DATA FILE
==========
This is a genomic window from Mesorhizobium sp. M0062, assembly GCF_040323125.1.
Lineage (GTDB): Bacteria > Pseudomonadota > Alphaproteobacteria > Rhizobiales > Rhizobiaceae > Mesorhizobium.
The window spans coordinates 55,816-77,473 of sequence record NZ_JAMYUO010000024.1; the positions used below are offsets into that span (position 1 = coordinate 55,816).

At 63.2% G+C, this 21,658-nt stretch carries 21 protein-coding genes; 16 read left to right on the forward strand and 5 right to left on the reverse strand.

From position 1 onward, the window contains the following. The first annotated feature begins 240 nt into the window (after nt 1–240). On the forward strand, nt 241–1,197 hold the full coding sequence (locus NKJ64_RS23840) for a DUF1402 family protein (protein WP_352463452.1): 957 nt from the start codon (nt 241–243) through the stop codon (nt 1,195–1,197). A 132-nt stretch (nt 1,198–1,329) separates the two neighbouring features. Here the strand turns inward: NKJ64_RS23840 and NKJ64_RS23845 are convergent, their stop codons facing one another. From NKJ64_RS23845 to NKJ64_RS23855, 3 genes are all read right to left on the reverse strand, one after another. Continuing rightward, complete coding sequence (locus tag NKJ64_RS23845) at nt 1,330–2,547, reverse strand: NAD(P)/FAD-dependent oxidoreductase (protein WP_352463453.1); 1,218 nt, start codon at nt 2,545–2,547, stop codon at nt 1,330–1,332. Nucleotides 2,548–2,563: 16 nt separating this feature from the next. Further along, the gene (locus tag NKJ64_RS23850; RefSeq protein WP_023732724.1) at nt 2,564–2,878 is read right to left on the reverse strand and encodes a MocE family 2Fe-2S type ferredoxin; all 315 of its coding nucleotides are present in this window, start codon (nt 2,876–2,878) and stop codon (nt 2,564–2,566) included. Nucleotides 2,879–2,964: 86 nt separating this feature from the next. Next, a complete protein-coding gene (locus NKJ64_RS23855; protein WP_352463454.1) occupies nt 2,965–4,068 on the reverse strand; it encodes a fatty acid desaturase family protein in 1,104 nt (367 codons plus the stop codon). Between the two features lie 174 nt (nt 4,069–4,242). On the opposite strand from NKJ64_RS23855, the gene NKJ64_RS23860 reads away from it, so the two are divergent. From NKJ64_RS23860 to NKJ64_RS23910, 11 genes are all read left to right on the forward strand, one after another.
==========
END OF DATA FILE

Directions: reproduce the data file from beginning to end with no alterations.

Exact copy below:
This is a genomic window from Mesorhizobium sp. M0062, assembly GCF_040323125.1.
Lineage (GTDB): Bacteria > Pseudomonadota > Alphaproteobacteria > Rhizobiales > Rhizobiaceae > Mesorhizobium.
The window spans coordinates 55,816-77,473 of sequence record NZ_JAMYUO010000024.1; the positions used below are offsets into that span (position 1 = coordinate 55,816).

At 63.2% G+C, this 21,658-nt stretch carries 21 protein-coding genes; 16 read left to right on the forward strand and 5 right to left on the reverse strand.

From position 1 onward, the window contains the following. The first annotated feature begins 240 nt into the window (after nt 1–240). On the forward strand, nt 241–1,197 hold the full coding sequence (locus NKJ64_RS23840) for a DUF1402 family protein (protein WP_352463452.1): 957 nt from the start codon (nt 241–243) through the stop codon (nt 1,195–1,197). A 132-nt stretch (nt 1,198–1,329) separates the two neighbouring features. Here the strand turns inward: NKJ64_RS23840 and NKJ64_RS23845 are convergent, their stop codons facing one another. From NKJ64_RS23845 to NKJ64_RS23855, 3 genes are all read right to left on the reverse strand, one after another. Continuing rightward, complete coding sequence (locus tag NKJ64_RS23845) at nt 1,330–2,547, reverse strand: NAD(P)/FAD-dependent oxidoreductase (protein WP_352463453.1); 1,218 nt, start codon at nt 2,545–2,547, stop codon at nt 1,330–1,332. Nucleotides 2,548–2,563: 16 nt separating this feature from the next. Further along, the gene (locus tag NKJ64_RS23850; RefSeq protein WP_023732724.1) at nt 2,564–2,878 is read right to left on the reverse strand and encodes a MocE family 2Fe-2S type ferredoxin; all 315 of its coding nucleotides are present in this window, start codon (nt 2,876–2,878) and stop codon (nt 2,564–2,566) included. Nucleotides 2,879–2,964: 86 nt separating this feature from the next. Next, a complete protein-coding gene (locus NKJ64_RS23855; protein WP_352463454.1) occupies nt 2,965–4,068 on the reverse strand; it encodes a fatty acid desaturase family protein in 1,104 nt (367 codons plus the stop codon). Between the two features lie 174 nt (nt 4,069–4,242). On the opposite strand from NKJ64_RS23855, the gene NKJ64_RS23860 reads away from it, so the two are divergent. From NKJ64_RS23860 to NKJ64_RS23910, 11 genes are all read left to right on the forward strand, one after another.